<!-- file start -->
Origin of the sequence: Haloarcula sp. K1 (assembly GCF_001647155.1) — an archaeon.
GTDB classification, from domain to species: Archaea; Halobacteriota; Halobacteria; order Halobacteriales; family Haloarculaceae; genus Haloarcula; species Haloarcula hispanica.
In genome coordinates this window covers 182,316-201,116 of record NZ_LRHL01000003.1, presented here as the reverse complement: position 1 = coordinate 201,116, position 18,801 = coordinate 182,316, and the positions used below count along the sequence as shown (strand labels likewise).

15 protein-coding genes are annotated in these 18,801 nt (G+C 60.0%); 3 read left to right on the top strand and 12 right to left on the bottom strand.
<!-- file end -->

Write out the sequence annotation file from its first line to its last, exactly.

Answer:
Origin of the sequence: Haloarcula sp. K1 (assembly GCF_001647155.1) — an archaeon.
GTDB classification, from domain to species: Archaea; Halobacteriota; Halobacteria; order Halobacteriales; family Haloarculaceae; genus Haloarcula; species Haloarcula hispanica.
In genome coordinates this window covers 182,316-201,116 of record NZ_LRHL01000003.1, presented here as the reverse complement: position 1 = coordinate 201,116, position 18,801 = coordinate 182,316, and the positions used below count along the sequence as shown (strand labels likewise).

15 protein-coding genes are annotated in these 18,801 nt (G+C 60.0%); 3 read left to right on the top strand and 12 right to left on the bottom strand.